He stressed that Kuwait intends to play a strong role in Iraq after the end of the war, whether in reconstruction or offering assistance to the Iraqi people. He said Iraqis faced a bigger challenge after the war and warned against an internal conflict.

"I am afraid that the burdens after the war will be much more than during or before the war... As you know, in a couple of weeks, the new regime will be finished but what worries me is the situation after the war... We, as Arabs, should start preparing now for that stage so we will not be mere bystanders or onlookers," he said.

"We should get moving and stay away from slogans and theories... What I mean by theories is that we should stop calling for halting the war because it is now in its end and will only end when the current regime ends... Such calls are illogical and unrealistic... What concerns us now is to prepare for the post-war period," he said.

"We should not forget that the Iraqi people have suffered from a dictatorial and terrorist regime for 30 years and they can not switch to democracy overnight... They had one of the wealthiest countries and it is now among the poorest... That is why they need time to adapt to the new situation and at the same time need our help."

Khoraffi said such assistance would greatly support the Iraqi people but warned it would be futile if they do not unite in rebuilding their country.

"I pray to God that the Iraqi people will unite, rally around their new government and forget any past differences to safeguard Iraq's unity... They should rise to the occasion to prove to the world that they deserve this democracy and freedom," he said.

"The most dangerous thing that could happen after the end of this nightmarish regime is that these moments of delight and happiness could turn into sadness and sorrow as a result of any rifts or conflicts between the different parties."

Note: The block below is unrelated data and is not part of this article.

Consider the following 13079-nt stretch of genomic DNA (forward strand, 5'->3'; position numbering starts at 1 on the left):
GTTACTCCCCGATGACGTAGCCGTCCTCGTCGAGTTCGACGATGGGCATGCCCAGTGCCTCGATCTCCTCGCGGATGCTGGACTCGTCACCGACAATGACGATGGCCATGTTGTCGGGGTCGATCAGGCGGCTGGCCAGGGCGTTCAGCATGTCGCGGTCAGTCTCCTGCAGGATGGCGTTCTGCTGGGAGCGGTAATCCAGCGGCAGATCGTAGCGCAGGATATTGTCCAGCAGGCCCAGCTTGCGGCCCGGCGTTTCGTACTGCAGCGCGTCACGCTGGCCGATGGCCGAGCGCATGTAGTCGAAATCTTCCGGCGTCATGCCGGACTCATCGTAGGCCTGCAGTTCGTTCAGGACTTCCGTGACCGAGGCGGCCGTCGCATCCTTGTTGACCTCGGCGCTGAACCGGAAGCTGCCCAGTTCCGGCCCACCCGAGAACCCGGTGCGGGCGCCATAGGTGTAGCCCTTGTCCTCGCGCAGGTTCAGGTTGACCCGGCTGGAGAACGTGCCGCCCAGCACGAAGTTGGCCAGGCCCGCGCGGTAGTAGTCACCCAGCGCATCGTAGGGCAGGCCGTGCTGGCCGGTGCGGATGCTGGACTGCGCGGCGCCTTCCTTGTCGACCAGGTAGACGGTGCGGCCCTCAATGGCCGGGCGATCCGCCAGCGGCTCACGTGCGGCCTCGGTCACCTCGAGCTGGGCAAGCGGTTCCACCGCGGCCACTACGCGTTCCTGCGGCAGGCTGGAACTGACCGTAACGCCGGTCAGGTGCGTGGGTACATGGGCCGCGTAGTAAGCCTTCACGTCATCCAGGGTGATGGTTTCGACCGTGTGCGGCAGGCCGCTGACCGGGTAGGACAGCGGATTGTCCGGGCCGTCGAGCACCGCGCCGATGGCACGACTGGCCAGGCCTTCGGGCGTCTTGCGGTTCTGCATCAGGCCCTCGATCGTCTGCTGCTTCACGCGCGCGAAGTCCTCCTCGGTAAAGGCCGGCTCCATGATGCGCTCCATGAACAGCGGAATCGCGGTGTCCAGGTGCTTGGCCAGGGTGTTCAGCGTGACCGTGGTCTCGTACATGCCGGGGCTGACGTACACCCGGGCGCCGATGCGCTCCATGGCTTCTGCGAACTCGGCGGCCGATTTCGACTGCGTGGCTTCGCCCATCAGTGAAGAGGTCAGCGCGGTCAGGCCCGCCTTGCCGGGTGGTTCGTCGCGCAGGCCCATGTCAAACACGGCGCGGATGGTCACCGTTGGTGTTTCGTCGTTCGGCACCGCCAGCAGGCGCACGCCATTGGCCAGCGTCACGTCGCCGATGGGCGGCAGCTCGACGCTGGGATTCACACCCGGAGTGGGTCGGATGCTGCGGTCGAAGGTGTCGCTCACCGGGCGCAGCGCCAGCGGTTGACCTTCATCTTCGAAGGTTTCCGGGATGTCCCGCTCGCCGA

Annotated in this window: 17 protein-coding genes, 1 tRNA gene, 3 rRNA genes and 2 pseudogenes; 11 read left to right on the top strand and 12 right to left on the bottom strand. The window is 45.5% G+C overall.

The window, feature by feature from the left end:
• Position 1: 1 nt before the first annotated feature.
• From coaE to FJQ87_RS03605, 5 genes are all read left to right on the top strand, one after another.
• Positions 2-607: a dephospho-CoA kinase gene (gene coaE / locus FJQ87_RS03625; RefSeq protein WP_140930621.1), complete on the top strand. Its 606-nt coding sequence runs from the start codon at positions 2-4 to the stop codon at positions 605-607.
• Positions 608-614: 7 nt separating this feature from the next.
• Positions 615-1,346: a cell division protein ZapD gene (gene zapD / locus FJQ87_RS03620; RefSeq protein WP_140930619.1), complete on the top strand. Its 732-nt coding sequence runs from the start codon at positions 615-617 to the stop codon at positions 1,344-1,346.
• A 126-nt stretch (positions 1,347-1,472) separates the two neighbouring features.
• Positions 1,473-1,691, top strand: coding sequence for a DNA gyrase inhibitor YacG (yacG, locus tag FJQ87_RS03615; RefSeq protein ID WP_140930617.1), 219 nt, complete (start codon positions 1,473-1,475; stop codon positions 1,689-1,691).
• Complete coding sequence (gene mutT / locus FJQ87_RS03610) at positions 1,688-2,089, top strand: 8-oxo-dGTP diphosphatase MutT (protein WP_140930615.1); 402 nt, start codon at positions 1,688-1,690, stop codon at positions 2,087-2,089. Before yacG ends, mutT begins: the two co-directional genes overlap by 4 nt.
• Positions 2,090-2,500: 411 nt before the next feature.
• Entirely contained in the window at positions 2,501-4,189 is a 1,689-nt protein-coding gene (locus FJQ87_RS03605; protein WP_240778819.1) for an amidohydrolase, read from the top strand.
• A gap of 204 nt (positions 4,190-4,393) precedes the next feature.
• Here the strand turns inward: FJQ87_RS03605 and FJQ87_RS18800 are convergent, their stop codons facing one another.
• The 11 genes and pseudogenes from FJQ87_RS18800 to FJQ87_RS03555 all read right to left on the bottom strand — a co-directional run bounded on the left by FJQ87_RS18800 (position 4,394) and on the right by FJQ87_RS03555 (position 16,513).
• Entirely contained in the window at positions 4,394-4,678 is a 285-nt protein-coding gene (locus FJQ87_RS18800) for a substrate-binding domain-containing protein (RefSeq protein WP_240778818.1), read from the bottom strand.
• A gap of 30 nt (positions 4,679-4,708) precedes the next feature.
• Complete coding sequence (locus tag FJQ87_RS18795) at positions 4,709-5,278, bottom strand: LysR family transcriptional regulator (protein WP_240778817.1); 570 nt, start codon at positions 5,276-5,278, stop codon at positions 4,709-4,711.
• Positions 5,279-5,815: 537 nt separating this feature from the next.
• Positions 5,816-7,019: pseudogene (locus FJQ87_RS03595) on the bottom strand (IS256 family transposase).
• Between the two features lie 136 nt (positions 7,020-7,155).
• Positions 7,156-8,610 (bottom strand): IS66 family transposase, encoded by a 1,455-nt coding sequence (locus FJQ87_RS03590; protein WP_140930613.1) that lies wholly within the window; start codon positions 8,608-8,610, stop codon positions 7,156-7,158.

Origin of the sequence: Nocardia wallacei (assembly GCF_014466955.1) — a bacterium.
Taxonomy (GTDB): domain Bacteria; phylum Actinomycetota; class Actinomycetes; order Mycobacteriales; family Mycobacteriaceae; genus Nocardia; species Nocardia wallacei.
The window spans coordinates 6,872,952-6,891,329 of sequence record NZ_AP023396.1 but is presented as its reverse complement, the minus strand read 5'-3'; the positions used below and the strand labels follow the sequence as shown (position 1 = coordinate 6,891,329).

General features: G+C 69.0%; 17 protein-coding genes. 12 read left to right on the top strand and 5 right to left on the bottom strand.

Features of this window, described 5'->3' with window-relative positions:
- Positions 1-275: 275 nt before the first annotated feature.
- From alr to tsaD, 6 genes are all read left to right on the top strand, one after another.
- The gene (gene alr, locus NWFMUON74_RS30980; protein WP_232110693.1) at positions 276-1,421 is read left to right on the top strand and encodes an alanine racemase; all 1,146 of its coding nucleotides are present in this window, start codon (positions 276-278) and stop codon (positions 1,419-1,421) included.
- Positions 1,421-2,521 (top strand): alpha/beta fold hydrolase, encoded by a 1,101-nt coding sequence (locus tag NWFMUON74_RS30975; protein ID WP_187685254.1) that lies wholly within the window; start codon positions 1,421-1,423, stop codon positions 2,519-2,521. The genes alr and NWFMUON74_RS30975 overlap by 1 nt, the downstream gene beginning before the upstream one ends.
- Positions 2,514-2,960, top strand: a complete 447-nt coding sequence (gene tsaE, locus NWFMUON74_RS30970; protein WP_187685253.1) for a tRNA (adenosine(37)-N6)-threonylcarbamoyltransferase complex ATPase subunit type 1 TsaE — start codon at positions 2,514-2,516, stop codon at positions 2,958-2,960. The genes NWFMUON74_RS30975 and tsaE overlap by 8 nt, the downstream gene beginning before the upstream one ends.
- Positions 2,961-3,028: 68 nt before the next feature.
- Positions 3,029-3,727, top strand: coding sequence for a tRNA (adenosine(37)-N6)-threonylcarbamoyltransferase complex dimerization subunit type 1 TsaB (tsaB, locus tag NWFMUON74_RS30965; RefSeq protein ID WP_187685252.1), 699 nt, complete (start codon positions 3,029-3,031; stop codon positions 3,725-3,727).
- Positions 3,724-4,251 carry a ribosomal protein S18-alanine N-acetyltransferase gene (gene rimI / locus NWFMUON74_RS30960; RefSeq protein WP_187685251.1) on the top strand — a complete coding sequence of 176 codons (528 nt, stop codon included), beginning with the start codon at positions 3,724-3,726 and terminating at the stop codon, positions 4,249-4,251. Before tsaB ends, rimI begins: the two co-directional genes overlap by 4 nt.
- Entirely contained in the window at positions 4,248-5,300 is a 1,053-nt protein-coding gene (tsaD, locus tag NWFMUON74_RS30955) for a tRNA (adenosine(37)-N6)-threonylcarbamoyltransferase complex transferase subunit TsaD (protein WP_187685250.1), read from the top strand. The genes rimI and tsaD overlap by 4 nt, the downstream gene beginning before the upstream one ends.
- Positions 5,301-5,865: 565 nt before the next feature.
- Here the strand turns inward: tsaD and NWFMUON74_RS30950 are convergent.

Khoraffi considered the end of Saddam and his Baathist regime as a new era for Kuwait but said he was saddened by the large number of casualties among Iraqi civilians. He blamed Saddam for the tragedy and said he could have saved Iraq and his people if he had heeded Sheikh Zayed's proposals.

"Of course, we and nobody else wanted this war... We have called many times for the implementation of Sheikh Zayed's initiative but unfortunately it was not heeded by anyone... (Saddam) is to blame for what has happened... He could have simply adhered to the UN resolutions and offered this sacrifice for his people," he said.

"To be honest, I am not surprised at what happened because of his intransigence... But I am really upset and saddened for the Iraqi people... I do hope that this nightmarish and violent regime will come to an end so Iraq will enjoy its wealth, get democracy and live the life which its people deserve... In a nutshell, the problem was with the regime, which could have spared Iraq and the region all this bloodshed had he listened to Sheikh Zayed."

Asked about his vision of the region after the end of the Iraq war, Khoraffi said he expected prosperity, but added this required Arab cohesion.

"The future of the region depends greatly on what we, as GCC, Arabs and Moslems, would do... If we sit together, talk frankly and tackle all our problems, then I can say I am optimistic about the future," he said.

"But if we insist on being unrealistic and on using hollow slogans, which mean nothing and are of no use to our peoples, then we are back to square one and to the old formula – that the Arabs agree not to agree."